Licensed Professional Counselors (LPCs) are in high demand and beneficial to our society. Counselors are needed to offer guidance and provide stability to those in need.
How To Become A Counselor
To become a counselor there are certain requirements that need to be met. Coursework and internships could take 8 years to complete. The following steps will help you navigate national and state requirements to meet your end goal of becoming a counselor.
Acquire a Bachelor’s Degree in Psychology
A bachelor’s degree in psychology is designed to be completed in 4 years for full time students. To begin your degree you’ll have to have the following requirements: obtain a diploma from an accredited high school, successfully complete the SAT Test and/or the ACT Test, and apply to an accredited university. If you’ve not taken any prior college courses, you’ll need to complete on average 60 hours of general classes needed for most degrees. The rest of your coursework, approximately 40 hours, will be in the field of psychology. These classes will be geared towards behavioral science, human development, statistics, research, and concepts and methods of psychology.
Obtain a Master’s Degree in Psychology
Your master’s degree in psychology is the next step in becoming a counselor. The coursework will take 2 years to complete and will comprise of advanced psychology classes, in depth research, and practicum experience or an internship. Typically, your master’s degree will also involve you creating research papers, dissertations and published works.
Secure an Internship or Obtain Practicum Experience
While you are working towards completing your master’s degree, you will be expected to participate in an internship program or obtain practicum experience. Generally, your internship will consist of observation of other licensed professional and real work as a counselor under the supervision of other licensed professionals.
Apply for National and State Certifications
Begin the application of national and state certifications as a graduate student. Newsletters, publications, study guides and tips are available to aid in your success. The benefit of this certificate is to show that you have met the national standards of your field.
Complete Clinical Experience
Achieve a minimum of 3,000 hours post master’s degree supervised clinical experience, within 2 years of completing your master’s degree. During this time you will work alongside other licensed professionals who will act as supervisor or consultant to your work. Clinicals are offered in places in which real clients go to be counseled by licensed professional counselors. This can be done at schools, mental health facilities, rehabilitation facilities, individually owned counseling offices, and any other place that employs counselors.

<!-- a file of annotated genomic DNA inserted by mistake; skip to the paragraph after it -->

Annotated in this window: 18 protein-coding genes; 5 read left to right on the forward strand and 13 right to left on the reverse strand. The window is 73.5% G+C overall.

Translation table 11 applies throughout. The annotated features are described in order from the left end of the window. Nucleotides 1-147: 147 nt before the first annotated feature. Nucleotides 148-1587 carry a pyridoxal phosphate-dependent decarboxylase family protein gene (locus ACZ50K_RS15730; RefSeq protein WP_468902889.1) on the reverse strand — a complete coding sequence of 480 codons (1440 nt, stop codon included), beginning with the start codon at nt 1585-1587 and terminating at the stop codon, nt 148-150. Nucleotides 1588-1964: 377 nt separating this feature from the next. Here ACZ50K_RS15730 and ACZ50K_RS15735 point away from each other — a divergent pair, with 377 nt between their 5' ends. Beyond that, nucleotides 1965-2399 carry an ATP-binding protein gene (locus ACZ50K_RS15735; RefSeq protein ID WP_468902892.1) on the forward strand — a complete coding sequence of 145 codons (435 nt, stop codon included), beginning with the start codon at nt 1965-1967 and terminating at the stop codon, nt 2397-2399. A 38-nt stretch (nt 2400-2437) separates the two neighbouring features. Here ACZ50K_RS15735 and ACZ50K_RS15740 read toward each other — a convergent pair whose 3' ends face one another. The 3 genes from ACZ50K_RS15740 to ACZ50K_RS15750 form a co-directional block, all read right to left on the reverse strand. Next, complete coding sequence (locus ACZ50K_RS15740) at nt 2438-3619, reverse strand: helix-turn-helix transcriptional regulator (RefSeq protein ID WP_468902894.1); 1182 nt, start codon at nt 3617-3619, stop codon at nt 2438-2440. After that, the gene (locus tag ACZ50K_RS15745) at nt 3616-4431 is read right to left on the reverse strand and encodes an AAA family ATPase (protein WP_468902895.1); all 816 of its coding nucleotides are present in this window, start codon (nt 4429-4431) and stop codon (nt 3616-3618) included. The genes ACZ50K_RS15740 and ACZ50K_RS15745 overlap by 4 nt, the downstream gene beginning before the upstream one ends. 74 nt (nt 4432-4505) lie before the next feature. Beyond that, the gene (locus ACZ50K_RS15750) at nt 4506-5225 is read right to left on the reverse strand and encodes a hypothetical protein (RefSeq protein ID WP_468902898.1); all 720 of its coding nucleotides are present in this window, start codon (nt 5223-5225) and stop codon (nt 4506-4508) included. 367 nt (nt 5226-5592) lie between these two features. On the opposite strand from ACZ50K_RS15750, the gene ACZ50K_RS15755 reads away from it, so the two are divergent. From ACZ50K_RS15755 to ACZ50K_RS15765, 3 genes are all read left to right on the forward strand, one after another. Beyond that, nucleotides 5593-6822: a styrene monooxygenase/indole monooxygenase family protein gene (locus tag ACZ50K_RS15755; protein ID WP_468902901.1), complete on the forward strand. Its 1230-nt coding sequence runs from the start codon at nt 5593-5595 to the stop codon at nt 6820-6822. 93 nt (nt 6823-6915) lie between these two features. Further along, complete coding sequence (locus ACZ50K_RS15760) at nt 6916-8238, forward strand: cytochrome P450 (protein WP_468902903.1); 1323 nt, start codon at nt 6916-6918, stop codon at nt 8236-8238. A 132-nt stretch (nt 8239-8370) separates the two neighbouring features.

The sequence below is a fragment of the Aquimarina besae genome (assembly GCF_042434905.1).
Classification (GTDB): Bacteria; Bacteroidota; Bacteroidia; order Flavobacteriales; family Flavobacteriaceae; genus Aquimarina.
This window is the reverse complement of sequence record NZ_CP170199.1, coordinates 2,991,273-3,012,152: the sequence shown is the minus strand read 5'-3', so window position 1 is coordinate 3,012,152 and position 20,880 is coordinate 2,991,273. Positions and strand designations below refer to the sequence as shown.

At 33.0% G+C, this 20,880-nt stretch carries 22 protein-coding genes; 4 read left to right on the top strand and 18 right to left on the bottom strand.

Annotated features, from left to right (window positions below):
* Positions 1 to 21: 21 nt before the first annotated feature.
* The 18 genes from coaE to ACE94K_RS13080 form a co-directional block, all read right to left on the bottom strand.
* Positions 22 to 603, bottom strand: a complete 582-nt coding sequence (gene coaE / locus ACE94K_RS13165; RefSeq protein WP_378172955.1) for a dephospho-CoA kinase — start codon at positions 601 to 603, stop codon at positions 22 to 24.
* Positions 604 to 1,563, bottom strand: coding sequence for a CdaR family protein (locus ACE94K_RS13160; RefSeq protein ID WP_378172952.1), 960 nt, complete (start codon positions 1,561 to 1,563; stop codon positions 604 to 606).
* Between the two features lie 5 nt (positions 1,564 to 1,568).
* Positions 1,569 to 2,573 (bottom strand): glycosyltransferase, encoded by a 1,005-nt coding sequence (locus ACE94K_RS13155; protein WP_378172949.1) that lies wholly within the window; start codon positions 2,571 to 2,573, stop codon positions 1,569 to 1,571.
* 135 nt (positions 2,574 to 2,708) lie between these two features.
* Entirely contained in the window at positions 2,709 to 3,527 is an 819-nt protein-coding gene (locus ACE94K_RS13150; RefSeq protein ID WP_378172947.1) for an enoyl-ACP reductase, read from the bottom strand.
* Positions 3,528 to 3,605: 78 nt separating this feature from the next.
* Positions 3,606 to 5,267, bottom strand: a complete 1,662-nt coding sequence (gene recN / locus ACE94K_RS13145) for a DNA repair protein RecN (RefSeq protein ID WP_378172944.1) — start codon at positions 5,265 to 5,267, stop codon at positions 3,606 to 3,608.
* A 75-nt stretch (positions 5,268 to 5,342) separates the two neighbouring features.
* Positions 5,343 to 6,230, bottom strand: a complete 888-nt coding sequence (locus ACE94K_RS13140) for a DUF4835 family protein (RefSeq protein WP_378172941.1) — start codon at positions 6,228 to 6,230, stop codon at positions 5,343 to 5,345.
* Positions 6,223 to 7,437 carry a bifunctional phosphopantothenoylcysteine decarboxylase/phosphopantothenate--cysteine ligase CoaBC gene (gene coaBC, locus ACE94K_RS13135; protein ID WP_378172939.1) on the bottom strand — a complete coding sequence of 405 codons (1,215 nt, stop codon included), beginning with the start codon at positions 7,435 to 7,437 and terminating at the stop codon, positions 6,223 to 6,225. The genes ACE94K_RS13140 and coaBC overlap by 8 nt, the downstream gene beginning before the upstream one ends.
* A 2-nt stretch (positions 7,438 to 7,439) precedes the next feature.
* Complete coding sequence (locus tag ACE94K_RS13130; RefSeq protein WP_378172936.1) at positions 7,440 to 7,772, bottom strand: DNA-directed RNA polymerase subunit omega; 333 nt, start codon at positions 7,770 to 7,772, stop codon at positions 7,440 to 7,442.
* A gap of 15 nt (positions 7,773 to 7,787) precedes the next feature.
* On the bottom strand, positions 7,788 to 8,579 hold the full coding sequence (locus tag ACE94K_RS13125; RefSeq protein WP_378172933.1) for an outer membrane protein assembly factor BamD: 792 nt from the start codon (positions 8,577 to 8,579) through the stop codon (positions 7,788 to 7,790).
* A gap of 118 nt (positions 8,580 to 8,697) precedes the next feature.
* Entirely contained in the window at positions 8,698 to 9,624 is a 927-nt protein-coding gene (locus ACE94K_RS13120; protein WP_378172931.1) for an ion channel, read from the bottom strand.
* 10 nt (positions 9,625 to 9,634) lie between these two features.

Take the NCE Exam
In order to become a counselor you will need to take and pass the National Counselor Exam (NCE) created by the National Board for Certified Counselors (NBCC). This is required in all 50 states and U.S. territories to be considered a counselor. In most states you will need the following in order to apply to take this exam: get approved to take the test from your State Department of Education, register with the Center for Credentialing and Education (CCE), and pay a fee in order to take the test. The fee varies by state, but is typically around $275.
On average, it will cost you $127,000 to become a counselor. Typically, a bachelor’s degree will cost around $96,000, a master’s degree will average around $30,000, and licenses and fees will total no more than $1,000. Be thorough in your search for financial aid and grants, as these can be very helpful in lowering your expenses.
Job Description / Responsibilities
Counselors provide psychological care to clients in need. As a Counselor, you will be able to help people in your community live independent and successful lives. Counselors are expected to adhere to the following duties and responsibilities:
- You must possess knowledge of psychology principles, techniques and methods.
- You will effectively communicate with clients, using diplomacy and assertiveness.
- You shall maintain confidentiality and exhibit a professional demeanor.
- You will convey knowledge in a professional and constructive manner to patients, their families, facility staff and other community organizations and programs.
- You will maintain records and monitor progress of clients. You will meet regularly with your clients and adjust treatment and recommendations as needed.
As a School Counselor, you will:
- Recommend remedial plans for students whose social, academic, and emotional problems prevent them from succeeding in a school setting.